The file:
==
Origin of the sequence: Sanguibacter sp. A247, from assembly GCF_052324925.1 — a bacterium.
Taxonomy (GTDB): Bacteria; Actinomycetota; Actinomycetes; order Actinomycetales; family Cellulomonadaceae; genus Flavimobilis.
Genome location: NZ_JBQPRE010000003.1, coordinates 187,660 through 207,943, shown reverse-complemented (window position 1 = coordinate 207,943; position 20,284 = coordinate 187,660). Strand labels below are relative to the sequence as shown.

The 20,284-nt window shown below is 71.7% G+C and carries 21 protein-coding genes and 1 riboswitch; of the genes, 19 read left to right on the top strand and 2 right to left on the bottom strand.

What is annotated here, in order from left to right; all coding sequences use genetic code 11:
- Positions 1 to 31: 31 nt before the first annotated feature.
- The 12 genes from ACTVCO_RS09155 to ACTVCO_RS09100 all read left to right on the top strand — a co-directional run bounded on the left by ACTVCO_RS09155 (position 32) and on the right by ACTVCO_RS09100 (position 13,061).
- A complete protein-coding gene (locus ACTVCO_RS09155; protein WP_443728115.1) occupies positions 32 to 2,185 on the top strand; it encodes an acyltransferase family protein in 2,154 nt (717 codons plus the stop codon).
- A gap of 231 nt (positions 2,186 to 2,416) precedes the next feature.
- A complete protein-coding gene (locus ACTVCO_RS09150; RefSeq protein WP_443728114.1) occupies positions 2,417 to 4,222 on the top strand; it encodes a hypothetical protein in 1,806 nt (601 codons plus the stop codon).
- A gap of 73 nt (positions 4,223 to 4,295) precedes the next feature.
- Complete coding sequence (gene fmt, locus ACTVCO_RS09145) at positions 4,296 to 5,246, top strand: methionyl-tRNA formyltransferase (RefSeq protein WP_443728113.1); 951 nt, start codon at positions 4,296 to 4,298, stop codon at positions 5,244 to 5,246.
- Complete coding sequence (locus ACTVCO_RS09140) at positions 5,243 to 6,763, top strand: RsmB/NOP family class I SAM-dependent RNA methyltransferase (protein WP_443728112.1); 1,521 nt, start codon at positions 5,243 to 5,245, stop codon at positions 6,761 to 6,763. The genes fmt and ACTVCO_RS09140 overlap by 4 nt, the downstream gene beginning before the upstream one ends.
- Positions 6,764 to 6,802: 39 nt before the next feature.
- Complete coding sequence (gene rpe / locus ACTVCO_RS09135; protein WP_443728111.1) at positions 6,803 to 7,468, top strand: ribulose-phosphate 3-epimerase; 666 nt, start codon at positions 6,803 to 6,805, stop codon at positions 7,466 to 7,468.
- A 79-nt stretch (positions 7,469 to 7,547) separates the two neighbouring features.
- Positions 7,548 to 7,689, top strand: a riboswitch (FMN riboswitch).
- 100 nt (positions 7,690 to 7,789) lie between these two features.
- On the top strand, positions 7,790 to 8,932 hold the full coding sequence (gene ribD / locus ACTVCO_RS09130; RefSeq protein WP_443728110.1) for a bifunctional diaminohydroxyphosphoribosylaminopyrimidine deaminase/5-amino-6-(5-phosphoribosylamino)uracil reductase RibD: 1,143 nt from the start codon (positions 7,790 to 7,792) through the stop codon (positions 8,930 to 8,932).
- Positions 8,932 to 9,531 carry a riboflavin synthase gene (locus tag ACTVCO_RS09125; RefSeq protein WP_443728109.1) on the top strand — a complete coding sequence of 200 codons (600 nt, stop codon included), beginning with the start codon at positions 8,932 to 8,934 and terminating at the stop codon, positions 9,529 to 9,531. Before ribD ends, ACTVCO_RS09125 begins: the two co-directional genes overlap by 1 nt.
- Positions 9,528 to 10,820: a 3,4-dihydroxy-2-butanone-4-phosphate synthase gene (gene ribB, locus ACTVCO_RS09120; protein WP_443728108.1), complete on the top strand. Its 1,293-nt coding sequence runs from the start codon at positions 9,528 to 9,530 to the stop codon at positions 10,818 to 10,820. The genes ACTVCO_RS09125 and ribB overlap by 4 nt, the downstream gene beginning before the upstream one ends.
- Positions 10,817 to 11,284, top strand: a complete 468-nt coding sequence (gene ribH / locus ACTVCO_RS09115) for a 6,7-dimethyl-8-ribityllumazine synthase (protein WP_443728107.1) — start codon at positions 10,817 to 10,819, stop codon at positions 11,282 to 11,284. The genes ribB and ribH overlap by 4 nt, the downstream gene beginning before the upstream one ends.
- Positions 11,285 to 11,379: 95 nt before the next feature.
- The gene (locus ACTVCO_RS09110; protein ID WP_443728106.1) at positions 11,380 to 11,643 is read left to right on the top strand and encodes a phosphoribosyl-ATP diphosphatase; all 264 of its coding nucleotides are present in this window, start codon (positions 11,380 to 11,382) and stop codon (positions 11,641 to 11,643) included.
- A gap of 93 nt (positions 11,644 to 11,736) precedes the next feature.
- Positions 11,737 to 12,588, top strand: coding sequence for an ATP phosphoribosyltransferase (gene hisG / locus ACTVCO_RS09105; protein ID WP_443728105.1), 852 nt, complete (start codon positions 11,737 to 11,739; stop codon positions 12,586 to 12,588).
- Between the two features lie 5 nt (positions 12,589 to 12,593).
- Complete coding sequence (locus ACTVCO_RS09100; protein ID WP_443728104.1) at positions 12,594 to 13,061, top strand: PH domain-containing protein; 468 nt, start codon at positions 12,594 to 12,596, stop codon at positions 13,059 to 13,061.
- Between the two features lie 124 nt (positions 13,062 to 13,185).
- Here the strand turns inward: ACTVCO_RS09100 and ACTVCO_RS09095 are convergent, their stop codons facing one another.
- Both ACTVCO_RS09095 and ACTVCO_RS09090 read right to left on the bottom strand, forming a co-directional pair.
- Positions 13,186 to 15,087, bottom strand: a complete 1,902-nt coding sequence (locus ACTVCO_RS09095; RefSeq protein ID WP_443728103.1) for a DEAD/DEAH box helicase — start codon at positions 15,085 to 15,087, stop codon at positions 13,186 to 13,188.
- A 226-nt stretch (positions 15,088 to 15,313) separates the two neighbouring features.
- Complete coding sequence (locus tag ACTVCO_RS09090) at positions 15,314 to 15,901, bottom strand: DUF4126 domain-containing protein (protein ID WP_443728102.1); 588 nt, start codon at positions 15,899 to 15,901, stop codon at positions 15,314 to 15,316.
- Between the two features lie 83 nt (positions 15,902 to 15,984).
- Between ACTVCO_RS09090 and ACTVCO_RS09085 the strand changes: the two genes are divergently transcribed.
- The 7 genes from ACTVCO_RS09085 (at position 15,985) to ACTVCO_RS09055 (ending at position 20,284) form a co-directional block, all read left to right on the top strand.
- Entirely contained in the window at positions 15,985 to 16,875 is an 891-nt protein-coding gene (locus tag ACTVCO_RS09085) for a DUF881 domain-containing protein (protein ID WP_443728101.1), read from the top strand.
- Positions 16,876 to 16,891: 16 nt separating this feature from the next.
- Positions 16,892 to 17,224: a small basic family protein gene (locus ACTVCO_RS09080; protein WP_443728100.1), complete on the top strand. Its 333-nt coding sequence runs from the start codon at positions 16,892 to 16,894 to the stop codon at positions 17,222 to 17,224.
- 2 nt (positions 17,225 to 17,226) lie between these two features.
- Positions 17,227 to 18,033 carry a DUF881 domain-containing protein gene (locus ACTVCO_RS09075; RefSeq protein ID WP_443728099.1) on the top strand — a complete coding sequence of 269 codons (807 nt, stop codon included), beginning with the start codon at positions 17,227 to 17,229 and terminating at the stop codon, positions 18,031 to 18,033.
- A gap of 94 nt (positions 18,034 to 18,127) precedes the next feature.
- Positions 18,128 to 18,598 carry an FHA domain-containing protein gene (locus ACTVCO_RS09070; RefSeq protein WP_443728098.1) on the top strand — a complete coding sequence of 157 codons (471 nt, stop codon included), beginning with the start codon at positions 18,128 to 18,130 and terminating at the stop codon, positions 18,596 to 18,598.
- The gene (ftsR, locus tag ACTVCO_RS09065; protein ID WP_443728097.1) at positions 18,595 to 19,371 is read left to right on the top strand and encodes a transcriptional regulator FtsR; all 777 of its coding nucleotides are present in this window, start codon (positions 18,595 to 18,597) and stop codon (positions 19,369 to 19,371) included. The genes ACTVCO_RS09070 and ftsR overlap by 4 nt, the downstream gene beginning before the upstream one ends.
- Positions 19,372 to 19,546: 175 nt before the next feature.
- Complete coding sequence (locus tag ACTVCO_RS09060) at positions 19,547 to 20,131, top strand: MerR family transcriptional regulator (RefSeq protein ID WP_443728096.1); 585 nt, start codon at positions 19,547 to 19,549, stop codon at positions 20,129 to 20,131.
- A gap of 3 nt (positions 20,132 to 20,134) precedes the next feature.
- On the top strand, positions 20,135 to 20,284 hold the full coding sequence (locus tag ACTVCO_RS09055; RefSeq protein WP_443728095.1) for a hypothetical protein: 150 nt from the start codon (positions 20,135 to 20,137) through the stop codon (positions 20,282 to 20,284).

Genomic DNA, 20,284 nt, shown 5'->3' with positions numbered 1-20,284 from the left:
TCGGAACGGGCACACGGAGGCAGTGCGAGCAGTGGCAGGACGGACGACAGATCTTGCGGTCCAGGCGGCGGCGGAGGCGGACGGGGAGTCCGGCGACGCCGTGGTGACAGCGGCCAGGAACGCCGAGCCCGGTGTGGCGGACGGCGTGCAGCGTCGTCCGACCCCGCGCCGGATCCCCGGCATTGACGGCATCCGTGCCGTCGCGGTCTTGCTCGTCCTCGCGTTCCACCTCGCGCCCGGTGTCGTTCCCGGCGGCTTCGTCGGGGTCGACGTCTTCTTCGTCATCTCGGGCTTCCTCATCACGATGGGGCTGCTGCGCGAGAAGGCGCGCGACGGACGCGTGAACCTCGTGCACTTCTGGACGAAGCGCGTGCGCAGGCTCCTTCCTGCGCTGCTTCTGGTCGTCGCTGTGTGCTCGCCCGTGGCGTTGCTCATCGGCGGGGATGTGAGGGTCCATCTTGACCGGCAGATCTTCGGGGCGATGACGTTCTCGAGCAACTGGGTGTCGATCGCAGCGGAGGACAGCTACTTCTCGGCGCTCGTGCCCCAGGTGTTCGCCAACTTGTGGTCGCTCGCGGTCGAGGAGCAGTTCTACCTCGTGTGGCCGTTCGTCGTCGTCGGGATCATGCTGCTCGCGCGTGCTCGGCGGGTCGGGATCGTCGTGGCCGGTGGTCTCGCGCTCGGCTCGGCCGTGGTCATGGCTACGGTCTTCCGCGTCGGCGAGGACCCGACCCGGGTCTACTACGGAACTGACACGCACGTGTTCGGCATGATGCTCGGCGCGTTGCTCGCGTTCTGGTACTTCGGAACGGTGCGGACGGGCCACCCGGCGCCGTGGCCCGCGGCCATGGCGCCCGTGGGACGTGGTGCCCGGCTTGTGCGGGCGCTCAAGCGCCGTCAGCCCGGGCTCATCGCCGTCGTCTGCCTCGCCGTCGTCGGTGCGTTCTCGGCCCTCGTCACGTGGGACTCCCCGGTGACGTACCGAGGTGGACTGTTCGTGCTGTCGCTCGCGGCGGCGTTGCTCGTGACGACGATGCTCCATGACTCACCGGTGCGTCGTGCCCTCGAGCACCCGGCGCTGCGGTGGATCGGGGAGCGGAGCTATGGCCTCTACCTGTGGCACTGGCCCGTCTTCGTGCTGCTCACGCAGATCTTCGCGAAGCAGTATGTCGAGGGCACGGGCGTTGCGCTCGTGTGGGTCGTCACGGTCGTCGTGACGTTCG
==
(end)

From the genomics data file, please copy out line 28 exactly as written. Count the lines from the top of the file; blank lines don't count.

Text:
- Complete coding sequence (locus ACTVCO_RS09100; protein ID WP_443728104.1) at positions 12,594 to 13,061, top strand: PH domain-containing protein; 468 nt, start codon at positions 12,594 to 12,596, stop codon at positions 13,059 to 13,061.